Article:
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Wireless Handsets: DECT vs WiFi

Wireless Handsets: DECT vs WiFi

Jay Brant • Aug 23, 2018 •

Business wireless handsets come in many shapes and sizes, but they all use one of two technologies to communicate: DECT and Wi-Fi. When you’re shopping for a cordless phone for your business, you’re going to have to choose between these two.

Which should you choose?

We’re going to let you know the advantages of each and considerations you should take into account.

Stick around for a discussion of the big problem of spectrum density that is making some businesses choose a hybrid deployment.

Business Man

DECT or Wi-Fi?

Both of these wireless technologies are used in professional telephony deployments.

Most businesses still want to have separate phone systems, rather than relying on BYOD (bring your own device) environments in which employees use their personal smartphones. This makes sense, especially for security reasons.

Business handsets also are purpose-built for the office, warehouse, retail store, and other environments. That means they have workplace specific functions, including integrated barcode scanners, alarm buttons, and internal text messaging.

These options are available for both DECT and Wi-Fi handsets. But what separates the two technologies?

Office Chair

What are the advantages of DECT?

There are many reasons why people have kept on going with DECT for such a long time, and the offerings for business handsets are extensive. Spectralink, for example, offers a rich selection of DECT handsets.

Stability. DECT is a long-proven standard that has been relied upon for almost three decades.

Security. The DECT standard comes with a full range of security protocols, including authentication, encryption, and identification.

Purpose-built standard. DECT was designed for phones, so it works with no headaches. Wi-Fi was designed for data, so you need to prioritize voice data using QoS controls to ensure stable communications.

Better at obstacles. The biggest challenge to any wireless standard is obstacles: walls, boxes, people, anything. DECT, which uses a lower frequency than Wi-Fi, is better at passing through obstacles.

Keeps your Wi-Fi network free. DECT uses an independent system from your WLAN. If your voice communications are travelling through the same Wi-Fi network as all the rest of your network traffic, you might swamp it with too much traffic.

No extra access points. Because voice communications need a space that is thoroughly covered, you’ll most likely need to install properly spaced extra wireless access points for Wi-Fi to ensure good handover. DECT connectivity is much less temperamental.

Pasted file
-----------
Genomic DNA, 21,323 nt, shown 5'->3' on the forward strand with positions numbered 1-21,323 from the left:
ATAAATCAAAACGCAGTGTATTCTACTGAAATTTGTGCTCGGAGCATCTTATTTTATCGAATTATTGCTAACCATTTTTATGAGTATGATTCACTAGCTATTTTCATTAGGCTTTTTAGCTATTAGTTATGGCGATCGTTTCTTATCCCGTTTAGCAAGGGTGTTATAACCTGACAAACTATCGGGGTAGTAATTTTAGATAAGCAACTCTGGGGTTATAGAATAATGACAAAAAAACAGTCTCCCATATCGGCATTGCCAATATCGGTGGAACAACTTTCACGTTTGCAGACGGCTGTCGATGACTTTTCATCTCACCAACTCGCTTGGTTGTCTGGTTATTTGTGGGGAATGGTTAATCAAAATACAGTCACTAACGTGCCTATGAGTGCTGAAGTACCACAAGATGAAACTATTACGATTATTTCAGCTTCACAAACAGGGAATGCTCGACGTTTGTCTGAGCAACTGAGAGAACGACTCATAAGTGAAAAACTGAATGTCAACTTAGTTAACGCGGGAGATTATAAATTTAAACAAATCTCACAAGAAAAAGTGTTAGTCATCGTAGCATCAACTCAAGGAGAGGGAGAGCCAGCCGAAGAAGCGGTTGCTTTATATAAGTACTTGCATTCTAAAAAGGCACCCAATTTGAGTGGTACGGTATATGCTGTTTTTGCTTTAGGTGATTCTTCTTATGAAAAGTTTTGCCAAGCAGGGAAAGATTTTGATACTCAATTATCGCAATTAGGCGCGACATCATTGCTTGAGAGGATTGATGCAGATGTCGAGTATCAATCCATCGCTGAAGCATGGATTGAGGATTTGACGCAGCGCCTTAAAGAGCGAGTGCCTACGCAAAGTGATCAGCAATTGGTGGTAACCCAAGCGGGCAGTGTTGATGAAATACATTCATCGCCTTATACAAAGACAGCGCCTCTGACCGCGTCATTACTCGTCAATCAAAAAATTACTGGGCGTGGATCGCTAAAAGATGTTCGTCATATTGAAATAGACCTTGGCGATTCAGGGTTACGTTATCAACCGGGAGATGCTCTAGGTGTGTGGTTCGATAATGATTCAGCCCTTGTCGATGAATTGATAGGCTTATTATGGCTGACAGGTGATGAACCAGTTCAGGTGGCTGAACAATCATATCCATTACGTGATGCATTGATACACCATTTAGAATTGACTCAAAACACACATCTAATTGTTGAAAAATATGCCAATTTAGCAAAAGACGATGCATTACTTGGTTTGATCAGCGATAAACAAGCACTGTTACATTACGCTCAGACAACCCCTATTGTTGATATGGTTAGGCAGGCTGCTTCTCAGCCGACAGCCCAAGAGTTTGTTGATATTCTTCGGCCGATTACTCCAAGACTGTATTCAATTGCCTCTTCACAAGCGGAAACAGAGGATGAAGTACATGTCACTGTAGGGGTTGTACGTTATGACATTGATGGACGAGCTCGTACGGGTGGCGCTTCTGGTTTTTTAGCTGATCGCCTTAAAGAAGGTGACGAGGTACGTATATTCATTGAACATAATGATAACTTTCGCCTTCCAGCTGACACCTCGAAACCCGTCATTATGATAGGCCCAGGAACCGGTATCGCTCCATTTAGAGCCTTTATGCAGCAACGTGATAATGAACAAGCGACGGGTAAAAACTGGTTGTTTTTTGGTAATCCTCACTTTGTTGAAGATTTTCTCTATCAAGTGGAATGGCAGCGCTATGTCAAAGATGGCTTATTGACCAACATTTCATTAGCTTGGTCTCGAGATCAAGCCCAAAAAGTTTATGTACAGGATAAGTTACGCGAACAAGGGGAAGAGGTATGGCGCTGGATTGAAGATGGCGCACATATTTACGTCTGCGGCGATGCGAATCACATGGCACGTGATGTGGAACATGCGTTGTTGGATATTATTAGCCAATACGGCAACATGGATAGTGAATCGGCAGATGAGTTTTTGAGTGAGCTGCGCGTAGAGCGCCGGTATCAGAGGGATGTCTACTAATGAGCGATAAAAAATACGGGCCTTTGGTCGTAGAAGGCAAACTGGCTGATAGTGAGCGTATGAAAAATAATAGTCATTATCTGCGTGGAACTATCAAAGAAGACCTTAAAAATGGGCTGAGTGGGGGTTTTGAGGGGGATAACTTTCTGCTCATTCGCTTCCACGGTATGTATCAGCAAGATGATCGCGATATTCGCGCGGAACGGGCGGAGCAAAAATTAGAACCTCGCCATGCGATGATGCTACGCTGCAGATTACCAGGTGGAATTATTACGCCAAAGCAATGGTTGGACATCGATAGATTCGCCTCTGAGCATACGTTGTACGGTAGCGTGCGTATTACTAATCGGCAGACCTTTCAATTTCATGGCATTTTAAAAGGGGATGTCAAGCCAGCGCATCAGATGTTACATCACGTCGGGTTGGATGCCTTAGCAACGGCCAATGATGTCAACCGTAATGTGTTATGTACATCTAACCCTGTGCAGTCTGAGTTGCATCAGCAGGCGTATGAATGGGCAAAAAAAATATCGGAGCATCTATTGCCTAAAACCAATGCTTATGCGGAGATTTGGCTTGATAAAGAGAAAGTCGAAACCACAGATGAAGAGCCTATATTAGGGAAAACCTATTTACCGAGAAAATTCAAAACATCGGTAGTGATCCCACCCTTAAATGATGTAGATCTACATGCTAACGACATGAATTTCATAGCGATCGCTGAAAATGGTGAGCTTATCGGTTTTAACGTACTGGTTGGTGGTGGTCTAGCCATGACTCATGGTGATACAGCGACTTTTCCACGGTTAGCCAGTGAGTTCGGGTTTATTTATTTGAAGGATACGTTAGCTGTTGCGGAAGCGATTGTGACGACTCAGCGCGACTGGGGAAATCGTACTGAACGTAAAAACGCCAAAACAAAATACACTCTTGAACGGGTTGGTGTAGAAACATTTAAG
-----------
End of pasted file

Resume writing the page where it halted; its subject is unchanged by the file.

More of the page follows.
Does DECT connect directly to my IP phone system?

No. DECT is a separate standard than SIP and other VoIP standards.

DECT handsets communicate with a base station or a repeater. A repeater is a signal extender, the equivalent of an access point. The base station connects to the IP network.

What is DECT?

We get this question sometimes, so here’s a quick answer.

DECT stands for Digital Enhanced Cordless Telecommunications. It’s a highly stable wireless communications standard that’s been around for around 30 years. In essence, it works like a local cellular network.

Office Chair

What are the advantages of Wi-Fi?

There are many excellent options for Wi-Fi handsets, including options like the soon-to-be-released Grandstream WP820 and the Spectralink Wi-Fi handsets.

Simplicity. You don’t need to set up a whole other network for your handsets. You just use your wireless network.

Cost-effective. If you already have a good Wi-Fi network, then you don’t need to buy any new networking equipment for Wi-Fi handsets.

Mobile integration. If your VoIP service supports it, you can use a smartphone as a secondary Wi-Fi handset.

What is VoWLAN?

You might see the term “VoWLAN” when researching this topic.

VoWLAN, a clumsy term, stands for Voice over Wireless LAN. All you need to know is that it means your handsets are connected to Wi-Fi.

Dense City

Considerations about spectrum density

As wireless becomes more and more popular, businesses now face the big problem of spectrum density.

Wireless devices communicate on specific bands (or spectra). For example, DECT 6.0, the North American standard of DECT, the band is 1920-1930 MHz. If enough devices are simultaneously communicating within that band, their signals won’t have enough space to remain distinct, leading to signal loss.

Density is particularly acute with wireless headsets, but you might find that density also is affecting your wireless handsets.

Hybrid wireless systems

The good news is that the different wireless standards, DECT and Wi-Fi (and Bluetooth, of course), use different bands for communication. This means that you can employ a hybrid wireless system with some DECT devices and Wi-Fi devices, which means both will have enough space.

So if you notice that wireless devices aren’t as stable as they used to be, one solution might be a hybrid wireless system.

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